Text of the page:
More important, while Alzheimer's disease had sidelined Reagan for a decade, Clinton remains a player who is actively backing John Kerry -- and has a wife in the Senate who could run for his old job.
"Bill Clinton is still a radioactive figure," says historian Douglas Brinkley. "He raises more money than anyone else, and Republicans raise money against him."
What's more, says Brinkley, "we live in a sound-bite culture. Ronald Reagan's sound bite is, 'Mr. Gorbachev, tear down this wall.' Bill Clinton's sound bite is, 'I did not have sex with that woman, Miss Lewinsky.' . . . Take a swipe at Reagan at your peril. Take a swipe at Clinton and you get laughs and applause."
The sound-bite war began even before the book was obtained by the New York Times and Associated Press in advance of tomorrow's publication date. Clinton's Monica mea culpa, part of which was aired by CBS last week, amounted to tossing red meat at hungry pundits.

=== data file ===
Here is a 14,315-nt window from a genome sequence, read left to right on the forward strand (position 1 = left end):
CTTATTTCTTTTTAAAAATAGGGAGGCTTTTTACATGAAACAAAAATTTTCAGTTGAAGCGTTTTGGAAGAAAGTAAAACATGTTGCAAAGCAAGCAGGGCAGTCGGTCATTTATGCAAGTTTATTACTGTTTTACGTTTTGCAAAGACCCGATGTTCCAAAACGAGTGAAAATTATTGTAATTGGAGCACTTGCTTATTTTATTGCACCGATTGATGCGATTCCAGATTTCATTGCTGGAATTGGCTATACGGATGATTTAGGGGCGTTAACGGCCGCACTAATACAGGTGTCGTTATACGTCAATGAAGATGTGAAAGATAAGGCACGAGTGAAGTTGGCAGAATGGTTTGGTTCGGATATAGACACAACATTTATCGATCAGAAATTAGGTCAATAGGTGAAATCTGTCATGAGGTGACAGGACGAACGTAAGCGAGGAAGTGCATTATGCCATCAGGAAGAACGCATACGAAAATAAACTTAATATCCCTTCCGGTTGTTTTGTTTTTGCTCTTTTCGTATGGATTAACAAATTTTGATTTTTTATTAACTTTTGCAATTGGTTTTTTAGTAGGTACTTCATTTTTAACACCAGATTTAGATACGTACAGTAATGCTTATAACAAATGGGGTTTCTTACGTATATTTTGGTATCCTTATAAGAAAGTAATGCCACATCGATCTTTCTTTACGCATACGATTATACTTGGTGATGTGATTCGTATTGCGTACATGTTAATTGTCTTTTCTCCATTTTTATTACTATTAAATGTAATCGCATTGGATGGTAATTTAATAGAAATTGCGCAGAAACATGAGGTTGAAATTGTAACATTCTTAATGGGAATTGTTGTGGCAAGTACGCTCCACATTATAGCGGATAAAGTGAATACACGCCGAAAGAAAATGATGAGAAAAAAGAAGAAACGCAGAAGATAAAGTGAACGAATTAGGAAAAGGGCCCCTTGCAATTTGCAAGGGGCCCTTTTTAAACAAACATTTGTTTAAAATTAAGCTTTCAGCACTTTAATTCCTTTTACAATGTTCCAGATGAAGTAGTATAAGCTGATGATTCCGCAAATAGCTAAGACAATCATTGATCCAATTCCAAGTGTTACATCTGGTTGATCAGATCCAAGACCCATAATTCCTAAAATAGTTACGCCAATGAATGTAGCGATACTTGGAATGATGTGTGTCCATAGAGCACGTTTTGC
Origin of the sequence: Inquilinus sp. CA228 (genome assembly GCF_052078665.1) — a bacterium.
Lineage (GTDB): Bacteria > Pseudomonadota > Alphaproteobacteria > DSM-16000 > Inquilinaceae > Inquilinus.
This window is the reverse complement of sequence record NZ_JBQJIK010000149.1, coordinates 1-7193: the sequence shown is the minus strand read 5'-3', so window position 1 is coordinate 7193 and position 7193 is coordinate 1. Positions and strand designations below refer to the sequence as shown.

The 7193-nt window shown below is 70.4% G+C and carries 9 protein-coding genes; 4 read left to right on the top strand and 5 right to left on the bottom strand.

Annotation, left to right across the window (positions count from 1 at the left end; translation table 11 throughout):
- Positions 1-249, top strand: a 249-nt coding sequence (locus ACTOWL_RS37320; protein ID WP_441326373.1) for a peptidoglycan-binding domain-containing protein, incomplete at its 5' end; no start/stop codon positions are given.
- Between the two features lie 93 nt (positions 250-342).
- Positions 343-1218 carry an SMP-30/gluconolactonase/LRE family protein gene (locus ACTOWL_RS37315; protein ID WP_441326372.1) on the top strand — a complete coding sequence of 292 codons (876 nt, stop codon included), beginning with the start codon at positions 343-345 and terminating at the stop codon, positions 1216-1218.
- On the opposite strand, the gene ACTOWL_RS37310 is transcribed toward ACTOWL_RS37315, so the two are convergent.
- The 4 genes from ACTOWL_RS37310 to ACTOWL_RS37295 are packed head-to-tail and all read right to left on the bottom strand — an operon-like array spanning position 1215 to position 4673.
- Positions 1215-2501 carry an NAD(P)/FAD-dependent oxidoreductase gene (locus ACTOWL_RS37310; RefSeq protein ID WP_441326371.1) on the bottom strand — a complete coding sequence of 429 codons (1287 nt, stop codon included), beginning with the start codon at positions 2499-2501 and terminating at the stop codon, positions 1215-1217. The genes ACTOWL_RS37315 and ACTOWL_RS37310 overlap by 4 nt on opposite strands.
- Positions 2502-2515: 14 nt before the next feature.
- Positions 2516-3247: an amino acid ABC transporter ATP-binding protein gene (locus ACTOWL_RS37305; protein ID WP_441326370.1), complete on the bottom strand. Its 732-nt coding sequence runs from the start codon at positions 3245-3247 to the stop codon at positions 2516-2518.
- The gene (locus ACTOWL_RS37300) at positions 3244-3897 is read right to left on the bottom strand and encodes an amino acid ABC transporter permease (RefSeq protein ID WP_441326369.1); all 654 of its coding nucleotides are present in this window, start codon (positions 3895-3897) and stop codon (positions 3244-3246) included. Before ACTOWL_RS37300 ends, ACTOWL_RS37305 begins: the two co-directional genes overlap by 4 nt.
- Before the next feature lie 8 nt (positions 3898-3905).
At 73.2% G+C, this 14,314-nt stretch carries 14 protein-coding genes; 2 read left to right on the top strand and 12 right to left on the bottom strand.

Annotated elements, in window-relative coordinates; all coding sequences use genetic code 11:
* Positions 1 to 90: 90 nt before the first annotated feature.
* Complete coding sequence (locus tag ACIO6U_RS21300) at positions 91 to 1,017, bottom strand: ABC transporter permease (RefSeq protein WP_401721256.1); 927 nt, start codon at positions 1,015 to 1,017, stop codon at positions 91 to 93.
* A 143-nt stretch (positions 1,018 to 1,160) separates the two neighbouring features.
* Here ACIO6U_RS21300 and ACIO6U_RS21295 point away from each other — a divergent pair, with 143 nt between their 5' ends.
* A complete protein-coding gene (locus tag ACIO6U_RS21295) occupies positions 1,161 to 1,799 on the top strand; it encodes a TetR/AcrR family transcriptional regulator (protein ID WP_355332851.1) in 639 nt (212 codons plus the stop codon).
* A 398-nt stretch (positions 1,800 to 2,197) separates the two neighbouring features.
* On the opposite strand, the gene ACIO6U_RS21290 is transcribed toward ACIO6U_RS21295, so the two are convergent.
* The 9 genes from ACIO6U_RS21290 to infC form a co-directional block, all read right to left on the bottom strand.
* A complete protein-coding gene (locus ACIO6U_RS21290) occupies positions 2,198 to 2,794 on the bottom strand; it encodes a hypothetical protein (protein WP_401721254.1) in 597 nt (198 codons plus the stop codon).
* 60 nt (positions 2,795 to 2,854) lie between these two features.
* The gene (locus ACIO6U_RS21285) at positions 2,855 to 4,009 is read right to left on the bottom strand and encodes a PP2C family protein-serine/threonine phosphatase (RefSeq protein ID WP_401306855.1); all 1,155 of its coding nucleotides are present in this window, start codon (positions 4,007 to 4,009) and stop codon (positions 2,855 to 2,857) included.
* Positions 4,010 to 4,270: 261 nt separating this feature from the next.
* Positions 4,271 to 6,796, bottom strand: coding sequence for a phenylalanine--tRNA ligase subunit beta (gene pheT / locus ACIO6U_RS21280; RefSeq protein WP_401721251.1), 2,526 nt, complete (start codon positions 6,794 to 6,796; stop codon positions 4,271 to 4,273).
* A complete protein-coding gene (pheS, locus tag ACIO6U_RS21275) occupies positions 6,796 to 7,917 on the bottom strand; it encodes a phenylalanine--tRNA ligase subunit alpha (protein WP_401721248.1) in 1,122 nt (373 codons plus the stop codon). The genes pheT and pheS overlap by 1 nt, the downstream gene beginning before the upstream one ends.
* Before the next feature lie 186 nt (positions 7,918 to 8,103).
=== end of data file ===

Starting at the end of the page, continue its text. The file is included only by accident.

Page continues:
Fox commentator Oliver North scoffed at "the idea of infidelity being something you just dismiss, and that his lying before a grand jury isn't worthy of impeachment or a resignation."
CNN host James Carville said what his former boss did is less important than the Bush administration understating the cost of the prescription drug law: "Scandals? What scandal? He had sex with an intern, okay?"